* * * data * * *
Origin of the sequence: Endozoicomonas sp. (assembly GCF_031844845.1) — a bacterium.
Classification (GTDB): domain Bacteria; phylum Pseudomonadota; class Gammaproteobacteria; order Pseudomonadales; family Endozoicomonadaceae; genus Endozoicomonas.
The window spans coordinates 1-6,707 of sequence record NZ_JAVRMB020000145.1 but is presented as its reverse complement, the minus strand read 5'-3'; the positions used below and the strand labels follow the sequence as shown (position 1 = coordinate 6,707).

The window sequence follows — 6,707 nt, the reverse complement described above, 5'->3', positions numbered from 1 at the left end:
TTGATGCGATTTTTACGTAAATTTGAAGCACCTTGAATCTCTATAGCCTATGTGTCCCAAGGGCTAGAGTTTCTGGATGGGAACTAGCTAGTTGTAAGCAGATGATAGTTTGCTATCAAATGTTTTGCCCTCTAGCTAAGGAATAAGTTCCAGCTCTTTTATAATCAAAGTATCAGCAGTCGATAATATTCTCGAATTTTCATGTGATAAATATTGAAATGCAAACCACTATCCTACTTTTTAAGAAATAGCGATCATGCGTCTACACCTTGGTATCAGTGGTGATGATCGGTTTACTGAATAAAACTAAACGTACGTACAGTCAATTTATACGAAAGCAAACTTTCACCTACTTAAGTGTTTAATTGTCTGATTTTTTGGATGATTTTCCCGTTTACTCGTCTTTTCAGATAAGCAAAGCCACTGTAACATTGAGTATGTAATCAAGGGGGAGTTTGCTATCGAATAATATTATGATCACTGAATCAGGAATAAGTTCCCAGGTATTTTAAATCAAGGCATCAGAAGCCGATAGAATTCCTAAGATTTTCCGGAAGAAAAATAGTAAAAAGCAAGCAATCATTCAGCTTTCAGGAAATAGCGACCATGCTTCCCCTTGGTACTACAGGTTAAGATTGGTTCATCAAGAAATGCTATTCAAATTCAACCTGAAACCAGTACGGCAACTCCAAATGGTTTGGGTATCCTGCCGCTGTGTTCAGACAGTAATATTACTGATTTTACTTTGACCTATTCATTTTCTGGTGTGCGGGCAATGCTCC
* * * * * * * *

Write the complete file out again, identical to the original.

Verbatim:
Origin of the sequence: Endozoicomonas sp. (assembly GCF_031844845.1) — a bacterium.
Classification (GTDB): domain Bacteria; phylum Pseudomonadota; class Gammaproteobacteria; order Pseudomonadales; family Endozoicomonadaceae; genus Endozoicomonas.
The window spans coordinates 1-6,707 of sequence record NZ_JAVRMB020000145.1 but is presented as its reverse complement, the minus strand read 5'-3'; the positions used below and the strand labels follow the sequence as shown (position 1 = coordinate 6,707).

The window sequence follows — 6,707 nt, the reverse complement described above, 5'->3', positions numbered from 1 at the left end:
TTGATGCGATTTTTACGTAAATTTGAAGCACCTTGAATCTCTATAGCCTATGTGTCCCAAGGGCTAGAGTTTCTGGATGGGAACTAGCTAGTTGTAAGCAGATGATAGTTTGCTATCAAATGTTTTGCCCTCTAGCTAAGGAATAAGTTCCAGCTCTTTTATAATCAAAGTATCAGCAGTCGATAATATTCTCGAATTTTCATGTGATAAATATTGAAATGCAAACCACTATCCTACTTTTTAAGAAATAGCGATCATGCGTCTACACCTTGGTATCAGTGGTGATGATCGGTTTACTGAATAAAACTAAACGTACGTACAGTCAATTTATACGAAAGCAAACTTTCACCTACTTAAGTGTTTAATTGTCTGATTTTTTGGATGATTTTCCCGTTTACTCGTCTTTTCAGATAAGCAAAGCCACTGTAACATTGAGTATGTAATCAAGGGGGAGTTTGCTATCGAATAATATTATGATCACTGAATCAGGAATAAGTTCCCAGGTATTTTAAATCAAGGCATCAGAAGCCGATAGAATTCCTAAGATTTTCCGGAAGAAAAATAGTAAAAAGCAAGCAATCATTCAGCTTTCAGGAAATAGCGACCATGCTTCCCCTTGGTACTACAGGTTAAGATTGGTTCATCAAGAAATGCTATTCAAATTCAACCTGAAACCAGTACGGCAACTCCAAATGGTTTGGGTATCCTGCCGCTGTGTTCAGACAGTAATATTACTGATTTTACTTTGACCTATTCATTTTCTGGTGTGCGGGCAATGCTCC